When the Future Disappears: The Modernist Imagination in Late Colonial Korea

by Janet Poole

Taking a panoramic view of Korea’s dynamic literary production in the final decade of Japanese rule, When the Future Disappears locates the imprint of a new temporal sense in Korean modernism: the impression...


Visions of Dystopia in China's New Historical Novels

by Jeffrey C. Kinkley

The depiction of personal and collective suffering in modern Chinese novels differs significantly from standard Communist accounts and most Eastern and Western historical narratives. Writers such as Yu Hua,...


Moral Hazard in Health Insurance

by Amy Finkelstein, Jonathan Gruber & Joseph Newhouse

In this short and accessible book, Amy Finkelstein—winner of the 2012 John Bates Clark award—tackles the tricky question of moral hazard, which is the tendency to take risks when the cost will be borne by...


Dams and Development in China: The Moral Economy of Water and Power

by Bryan Tilt

China is home to half of the world’s large dams and adds dozens more each year. The benefits are considerable: dams deliver hydropower, provide reliable irrigation water, protect people and farmland against...


The Body Incantatory: Spells and the Ritual Imagination in Medieval Chinese Buddhism

by Paul F. Copp

Whether chanted as devotional prayers, intoned against the dangers of the wilds, or invoked to heal the sick and bring ease to the dead, incantations were pervasive features of Buddhist practice in late medieval...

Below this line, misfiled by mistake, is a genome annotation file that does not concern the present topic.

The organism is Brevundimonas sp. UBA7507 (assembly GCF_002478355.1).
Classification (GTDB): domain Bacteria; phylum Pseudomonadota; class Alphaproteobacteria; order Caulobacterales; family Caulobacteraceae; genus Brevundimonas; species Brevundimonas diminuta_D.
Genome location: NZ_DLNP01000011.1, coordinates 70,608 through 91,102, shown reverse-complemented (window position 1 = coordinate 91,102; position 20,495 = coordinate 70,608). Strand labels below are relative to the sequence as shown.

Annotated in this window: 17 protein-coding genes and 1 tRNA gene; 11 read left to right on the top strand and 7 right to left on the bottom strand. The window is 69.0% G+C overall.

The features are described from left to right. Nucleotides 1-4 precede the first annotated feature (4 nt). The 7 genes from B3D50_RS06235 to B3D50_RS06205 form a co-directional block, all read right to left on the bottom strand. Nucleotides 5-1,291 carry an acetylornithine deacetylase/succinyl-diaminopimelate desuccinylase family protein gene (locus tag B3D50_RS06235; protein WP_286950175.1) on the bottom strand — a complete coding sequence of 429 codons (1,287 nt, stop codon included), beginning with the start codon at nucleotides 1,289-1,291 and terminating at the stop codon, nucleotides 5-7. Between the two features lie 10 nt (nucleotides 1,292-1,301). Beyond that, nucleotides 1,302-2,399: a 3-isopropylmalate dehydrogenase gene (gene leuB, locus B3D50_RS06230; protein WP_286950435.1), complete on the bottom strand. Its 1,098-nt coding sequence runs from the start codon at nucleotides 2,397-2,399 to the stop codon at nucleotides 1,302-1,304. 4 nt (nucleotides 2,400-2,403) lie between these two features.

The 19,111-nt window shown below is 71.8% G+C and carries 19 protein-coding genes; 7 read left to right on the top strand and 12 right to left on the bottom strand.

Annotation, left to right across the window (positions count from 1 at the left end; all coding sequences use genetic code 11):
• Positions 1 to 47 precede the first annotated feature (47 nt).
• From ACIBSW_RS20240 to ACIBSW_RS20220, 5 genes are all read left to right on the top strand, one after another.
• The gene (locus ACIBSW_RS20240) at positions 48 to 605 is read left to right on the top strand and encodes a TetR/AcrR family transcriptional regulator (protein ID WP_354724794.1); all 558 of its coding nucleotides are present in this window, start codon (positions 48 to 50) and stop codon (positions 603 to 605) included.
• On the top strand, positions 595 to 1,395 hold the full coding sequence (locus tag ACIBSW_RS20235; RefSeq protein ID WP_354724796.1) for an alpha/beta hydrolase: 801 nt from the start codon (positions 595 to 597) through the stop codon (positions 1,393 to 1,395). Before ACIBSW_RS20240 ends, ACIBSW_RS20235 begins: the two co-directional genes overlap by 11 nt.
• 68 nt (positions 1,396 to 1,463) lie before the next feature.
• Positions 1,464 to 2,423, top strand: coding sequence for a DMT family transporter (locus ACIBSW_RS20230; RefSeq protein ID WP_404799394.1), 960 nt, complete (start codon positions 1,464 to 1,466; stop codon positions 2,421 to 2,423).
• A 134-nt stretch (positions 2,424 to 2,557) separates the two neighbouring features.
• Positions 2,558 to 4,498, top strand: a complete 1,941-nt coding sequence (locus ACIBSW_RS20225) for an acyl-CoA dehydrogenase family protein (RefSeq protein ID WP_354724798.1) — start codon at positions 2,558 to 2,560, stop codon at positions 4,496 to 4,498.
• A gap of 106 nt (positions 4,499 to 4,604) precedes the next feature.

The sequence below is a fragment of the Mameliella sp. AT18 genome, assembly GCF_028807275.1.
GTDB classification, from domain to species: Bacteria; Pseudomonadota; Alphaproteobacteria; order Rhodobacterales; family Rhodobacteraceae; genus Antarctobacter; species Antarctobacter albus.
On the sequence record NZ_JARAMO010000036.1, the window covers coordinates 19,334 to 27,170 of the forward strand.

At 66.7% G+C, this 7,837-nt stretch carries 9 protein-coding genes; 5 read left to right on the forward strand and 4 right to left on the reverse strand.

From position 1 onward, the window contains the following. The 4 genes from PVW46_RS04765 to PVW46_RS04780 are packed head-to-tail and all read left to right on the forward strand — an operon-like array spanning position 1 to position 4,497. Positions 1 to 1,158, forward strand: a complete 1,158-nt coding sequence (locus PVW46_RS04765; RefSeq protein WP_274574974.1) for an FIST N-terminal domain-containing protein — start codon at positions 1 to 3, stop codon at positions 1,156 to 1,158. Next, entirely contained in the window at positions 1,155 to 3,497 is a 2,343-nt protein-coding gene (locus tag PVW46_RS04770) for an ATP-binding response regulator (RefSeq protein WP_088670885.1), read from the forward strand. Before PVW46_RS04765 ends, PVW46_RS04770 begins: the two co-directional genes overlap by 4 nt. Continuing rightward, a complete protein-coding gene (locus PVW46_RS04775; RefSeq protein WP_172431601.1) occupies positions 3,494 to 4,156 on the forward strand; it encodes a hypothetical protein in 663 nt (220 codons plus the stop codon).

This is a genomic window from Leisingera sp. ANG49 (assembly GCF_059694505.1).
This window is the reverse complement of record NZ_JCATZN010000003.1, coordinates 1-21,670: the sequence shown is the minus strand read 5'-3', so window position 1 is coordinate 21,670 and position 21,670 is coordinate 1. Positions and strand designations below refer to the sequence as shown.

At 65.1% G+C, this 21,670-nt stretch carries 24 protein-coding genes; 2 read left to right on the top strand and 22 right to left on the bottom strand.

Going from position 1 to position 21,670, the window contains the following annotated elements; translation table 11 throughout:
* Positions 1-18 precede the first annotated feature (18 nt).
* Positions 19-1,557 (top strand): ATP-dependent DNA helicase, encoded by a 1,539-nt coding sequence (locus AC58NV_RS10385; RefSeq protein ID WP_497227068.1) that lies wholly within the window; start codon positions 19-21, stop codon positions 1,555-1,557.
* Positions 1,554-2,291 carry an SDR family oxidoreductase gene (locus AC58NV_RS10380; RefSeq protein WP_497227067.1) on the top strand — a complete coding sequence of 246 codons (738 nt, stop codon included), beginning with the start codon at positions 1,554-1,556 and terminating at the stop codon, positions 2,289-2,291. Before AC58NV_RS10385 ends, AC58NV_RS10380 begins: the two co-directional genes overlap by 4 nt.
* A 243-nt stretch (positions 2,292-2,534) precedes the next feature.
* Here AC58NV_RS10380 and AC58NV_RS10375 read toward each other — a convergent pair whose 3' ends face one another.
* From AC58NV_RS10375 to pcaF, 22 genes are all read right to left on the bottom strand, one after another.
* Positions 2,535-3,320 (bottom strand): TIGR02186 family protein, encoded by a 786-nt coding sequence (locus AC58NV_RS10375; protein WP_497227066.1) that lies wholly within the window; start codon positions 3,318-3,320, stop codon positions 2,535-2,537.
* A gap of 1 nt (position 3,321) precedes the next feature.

The Domestication of Language: Cultural Evolution and the Uniqueness of the Human Animal

by Daniel Cloud

Language did not evolve only in the distant past. Our shared understanding of the meanings of words is ever-changing, and we make conscious, rational decisions about which words to use and what to mean by them...


Chop Suey, USA: The Story of Chinese Food in America

by Yong Chen

American diners began flocking to Chinese restaurants more than a century ago, making Chinese cuisine the first mass-consumed food in the United States. By 1980, it had become the country’s most popular ethnic...


Killing the Moonlight: Modernism in Venice

by Jennifer Scappettone

Terry F. Godlove argues Kant’s theoretical philosophy, also called “the critical philosophy,” contains resources with implications extending far beyond monotheism and its beliefs. Focusing on the philosopher’s...


Teresa, My Love: An Imagined Life of the Saint of Avila

by Julia Kristeva & Lorna Scott Fox

Mixing fiction, history, psychoanalysis, and personal fantasy, Teresa, My Love follows Sylvia Leclercq, a French psychoanalyst, academic, and incurable insomniac, as she falls for the sixteenth-century Saint...


Scales of Justice: Reimagining Political Space in a Globalizing World

by Nancy Fraser

Until recently, struggles for justice proceeded against the background of a taken-for-granted frame: the bounded territorial state. With that "Westphalian" picture of political space assumed by default, the...